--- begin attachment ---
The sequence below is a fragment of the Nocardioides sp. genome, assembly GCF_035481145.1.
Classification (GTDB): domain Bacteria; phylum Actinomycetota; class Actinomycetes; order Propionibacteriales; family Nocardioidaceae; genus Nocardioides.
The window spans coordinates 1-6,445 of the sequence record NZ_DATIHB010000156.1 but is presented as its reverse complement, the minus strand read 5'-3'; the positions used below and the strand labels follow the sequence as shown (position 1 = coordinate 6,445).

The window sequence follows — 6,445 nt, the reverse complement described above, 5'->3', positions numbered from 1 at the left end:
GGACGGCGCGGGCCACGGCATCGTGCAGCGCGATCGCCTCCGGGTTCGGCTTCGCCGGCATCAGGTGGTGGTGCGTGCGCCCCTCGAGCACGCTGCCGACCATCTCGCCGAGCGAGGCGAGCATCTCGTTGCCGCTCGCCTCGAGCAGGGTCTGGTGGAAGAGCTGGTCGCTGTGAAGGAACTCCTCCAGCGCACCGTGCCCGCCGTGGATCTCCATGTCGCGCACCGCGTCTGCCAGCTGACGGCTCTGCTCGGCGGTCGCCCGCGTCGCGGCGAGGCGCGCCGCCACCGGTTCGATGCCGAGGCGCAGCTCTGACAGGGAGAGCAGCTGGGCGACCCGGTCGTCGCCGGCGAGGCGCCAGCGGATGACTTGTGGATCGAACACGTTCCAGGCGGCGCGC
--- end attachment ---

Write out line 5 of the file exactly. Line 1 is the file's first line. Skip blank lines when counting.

GGACGGCGCGGGCCACGGCATCGTGCAGCGCGATCGCCTCCGGGTTCGGCTTCGCCGGCATCAGGTGGTGGTGCGTGCGCCCCTCGAGCACGCTGCCGACCATCTCGCCGAGCGAGGCGAGCATCTCGTTGCCGCTCGCCTCGAGCAGGGTCTGGTGGAAGAGCTGGTCGCTGTGAAGGAACTCCTCCAGCGCACCGTGCCCGCCGTGGATCTCCATGTCGCGCACCGCGTCTGCCAGCTGACGGCTCTGCTCGGCGGTCGCCCGCGTCGCGGCGAGGCGCGCCGCCACCGGTTCGATGCCGAGGCGCAGCTCTGACAGGGAGAGCAGCTGGGCGACCCGGTCGTCGCCGGCGAGGCGCCAGCGGATGACTTGTGGATCGAACACGTTCCAGGCGGCGCGC